The plaque is inscribed with 15 qualities that Cassius embodied, but Mechelle insists it’s not just about Cassius.
“It’s for other kids to read those qualities and for them to think about how they can have those qualities themselves, or what they might already be proud of,” Mechelle explains.
Cassius was known in his community for his respectful nature. He even founded the local business the ‘Lawnmower Boys’, which saw him and two friends cut people’s lawns for no set price.
“One lady paid what he thought was too much money, so a few weeks later he went back and cut her lawn for free,” Mechelle remembers.
“His school principal tells me Cassius was the only child who’d ever attended his school who opened the doors for teachers and students.”
In the year since losing Cassius, Mechelle has done everything she can to ensure her son’s legacy lasts. She’s developed victim engagement training, called ‘TAKE 5’, for the Western Australia Police Force to better help victims of crime.
She’s also been awarded the Female Elder of the Year at Midland NAIDOC for her work in bringing communities together.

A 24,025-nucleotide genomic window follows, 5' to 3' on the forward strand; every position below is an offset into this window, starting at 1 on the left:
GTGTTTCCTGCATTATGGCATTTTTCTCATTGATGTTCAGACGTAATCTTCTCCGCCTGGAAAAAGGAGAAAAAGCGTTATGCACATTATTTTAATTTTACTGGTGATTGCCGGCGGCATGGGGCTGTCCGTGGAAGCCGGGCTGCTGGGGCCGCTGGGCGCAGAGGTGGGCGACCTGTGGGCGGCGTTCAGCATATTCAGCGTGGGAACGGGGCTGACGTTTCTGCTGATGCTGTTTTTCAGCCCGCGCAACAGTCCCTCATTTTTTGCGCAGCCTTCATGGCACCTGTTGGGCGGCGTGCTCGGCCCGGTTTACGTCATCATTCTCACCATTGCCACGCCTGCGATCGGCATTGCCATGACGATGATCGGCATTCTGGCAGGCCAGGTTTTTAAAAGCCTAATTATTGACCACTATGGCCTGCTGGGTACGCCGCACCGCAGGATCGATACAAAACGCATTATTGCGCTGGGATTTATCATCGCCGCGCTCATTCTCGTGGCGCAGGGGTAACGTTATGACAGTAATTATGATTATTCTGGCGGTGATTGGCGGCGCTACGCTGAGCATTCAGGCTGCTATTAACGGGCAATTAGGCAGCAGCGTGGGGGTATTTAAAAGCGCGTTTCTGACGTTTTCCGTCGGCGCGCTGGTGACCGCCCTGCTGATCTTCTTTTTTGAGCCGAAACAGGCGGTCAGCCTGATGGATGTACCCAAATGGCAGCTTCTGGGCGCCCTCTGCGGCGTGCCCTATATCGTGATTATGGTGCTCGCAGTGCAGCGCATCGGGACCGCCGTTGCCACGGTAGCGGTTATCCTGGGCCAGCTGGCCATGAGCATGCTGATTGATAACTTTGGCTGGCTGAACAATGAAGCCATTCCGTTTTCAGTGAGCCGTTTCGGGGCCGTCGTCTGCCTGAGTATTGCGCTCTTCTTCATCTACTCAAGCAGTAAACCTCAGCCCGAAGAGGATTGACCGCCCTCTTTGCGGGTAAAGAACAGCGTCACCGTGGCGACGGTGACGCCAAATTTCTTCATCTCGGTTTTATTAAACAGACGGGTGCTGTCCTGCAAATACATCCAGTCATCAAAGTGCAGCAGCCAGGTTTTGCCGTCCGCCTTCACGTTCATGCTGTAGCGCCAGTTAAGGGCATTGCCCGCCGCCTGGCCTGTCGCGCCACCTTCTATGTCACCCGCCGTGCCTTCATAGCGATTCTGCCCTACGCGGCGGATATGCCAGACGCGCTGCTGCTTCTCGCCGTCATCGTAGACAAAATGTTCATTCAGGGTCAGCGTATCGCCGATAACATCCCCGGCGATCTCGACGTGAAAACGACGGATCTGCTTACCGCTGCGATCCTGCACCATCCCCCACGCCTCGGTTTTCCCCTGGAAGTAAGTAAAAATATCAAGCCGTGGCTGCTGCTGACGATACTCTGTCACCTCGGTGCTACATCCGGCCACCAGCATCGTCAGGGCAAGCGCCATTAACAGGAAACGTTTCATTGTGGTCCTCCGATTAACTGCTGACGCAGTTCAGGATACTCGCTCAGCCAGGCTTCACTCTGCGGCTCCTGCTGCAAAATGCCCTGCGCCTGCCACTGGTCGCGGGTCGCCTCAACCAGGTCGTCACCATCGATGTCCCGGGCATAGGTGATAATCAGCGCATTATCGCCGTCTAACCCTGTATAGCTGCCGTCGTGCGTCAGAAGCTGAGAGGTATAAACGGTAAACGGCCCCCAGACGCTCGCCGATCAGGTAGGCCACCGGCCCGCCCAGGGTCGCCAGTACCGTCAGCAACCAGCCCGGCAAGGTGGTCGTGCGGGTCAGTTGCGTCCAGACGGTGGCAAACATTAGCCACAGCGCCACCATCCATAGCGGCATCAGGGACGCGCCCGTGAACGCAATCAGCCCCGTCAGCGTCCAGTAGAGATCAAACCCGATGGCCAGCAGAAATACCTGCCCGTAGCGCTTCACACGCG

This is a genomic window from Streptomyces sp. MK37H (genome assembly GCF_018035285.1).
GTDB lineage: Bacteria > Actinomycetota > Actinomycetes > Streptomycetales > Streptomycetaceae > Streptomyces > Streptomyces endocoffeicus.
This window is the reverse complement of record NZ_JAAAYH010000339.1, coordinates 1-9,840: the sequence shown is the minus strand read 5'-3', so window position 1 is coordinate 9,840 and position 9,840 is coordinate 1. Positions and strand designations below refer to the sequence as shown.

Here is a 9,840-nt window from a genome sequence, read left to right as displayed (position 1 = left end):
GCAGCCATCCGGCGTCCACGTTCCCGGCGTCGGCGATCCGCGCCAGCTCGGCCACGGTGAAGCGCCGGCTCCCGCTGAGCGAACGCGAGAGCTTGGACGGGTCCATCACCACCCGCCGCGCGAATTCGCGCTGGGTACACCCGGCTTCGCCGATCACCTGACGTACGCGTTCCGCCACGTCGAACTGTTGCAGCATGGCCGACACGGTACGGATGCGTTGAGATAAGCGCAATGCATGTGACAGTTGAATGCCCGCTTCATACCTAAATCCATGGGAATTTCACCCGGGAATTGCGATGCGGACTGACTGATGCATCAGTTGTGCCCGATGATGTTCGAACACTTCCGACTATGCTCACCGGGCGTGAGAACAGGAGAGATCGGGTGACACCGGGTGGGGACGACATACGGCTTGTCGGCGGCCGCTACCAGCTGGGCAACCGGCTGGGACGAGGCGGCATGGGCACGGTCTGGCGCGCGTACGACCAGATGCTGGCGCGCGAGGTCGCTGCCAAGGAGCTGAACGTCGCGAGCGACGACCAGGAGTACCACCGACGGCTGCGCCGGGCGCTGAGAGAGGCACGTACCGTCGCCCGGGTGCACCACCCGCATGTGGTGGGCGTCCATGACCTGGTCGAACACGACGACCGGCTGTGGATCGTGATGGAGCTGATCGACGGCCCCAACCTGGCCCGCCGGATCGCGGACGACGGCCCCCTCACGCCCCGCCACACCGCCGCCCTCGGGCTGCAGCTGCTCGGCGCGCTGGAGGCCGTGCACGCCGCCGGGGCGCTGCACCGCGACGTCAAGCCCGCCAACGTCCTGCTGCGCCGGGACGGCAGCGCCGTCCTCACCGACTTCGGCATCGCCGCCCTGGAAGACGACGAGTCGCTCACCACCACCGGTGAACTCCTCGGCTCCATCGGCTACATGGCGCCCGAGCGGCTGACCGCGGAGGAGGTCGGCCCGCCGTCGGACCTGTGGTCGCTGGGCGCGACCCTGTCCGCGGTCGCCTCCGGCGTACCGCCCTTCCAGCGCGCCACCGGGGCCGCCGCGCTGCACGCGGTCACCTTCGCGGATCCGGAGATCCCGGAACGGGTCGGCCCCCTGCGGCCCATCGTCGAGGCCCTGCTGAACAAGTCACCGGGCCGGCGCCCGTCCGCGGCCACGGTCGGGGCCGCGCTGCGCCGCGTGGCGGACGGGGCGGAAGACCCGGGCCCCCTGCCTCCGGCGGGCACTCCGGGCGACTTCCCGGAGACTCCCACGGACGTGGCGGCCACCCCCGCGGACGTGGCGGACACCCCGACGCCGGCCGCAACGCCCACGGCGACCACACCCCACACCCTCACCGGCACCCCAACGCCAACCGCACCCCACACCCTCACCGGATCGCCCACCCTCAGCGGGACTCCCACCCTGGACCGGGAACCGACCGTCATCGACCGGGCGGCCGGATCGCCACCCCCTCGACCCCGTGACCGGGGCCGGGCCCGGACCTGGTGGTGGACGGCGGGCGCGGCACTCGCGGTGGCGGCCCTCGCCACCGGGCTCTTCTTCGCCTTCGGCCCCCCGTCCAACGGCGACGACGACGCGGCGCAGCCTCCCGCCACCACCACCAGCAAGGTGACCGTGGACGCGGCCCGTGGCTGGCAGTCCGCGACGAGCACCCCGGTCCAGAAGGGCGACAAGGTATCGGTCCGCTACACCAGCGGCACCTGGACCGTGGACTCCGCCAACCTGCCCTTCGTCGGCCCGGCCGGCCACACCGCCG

“The work I do is to make Cassius proud of me,” she says.
“He was always proud of me. Whenever I was going to do something he’d say, ‘Mum’s on a mission.’ Now I’m on a mission for him. I want his legacy to live on.”
At the unveiling of the memorial, some of Cassius’ closest friends will talk about their beloved mate. There’s one thing Mechelle knows they all remember.
“Cassius was always smiling,” she says.
“He was a child of hope.”
The Cassius Turvey Memorial will be unveiled on October 31, 4-6pm at Weeip Park, Midland.
If you or someone you know has been affected by any of the issues raised in this article, help is always available. Call Lifeline on 13 11 14. Aboriginal and Torres Strait Islanders requiring crisis support can call 13YARN (13 92 76).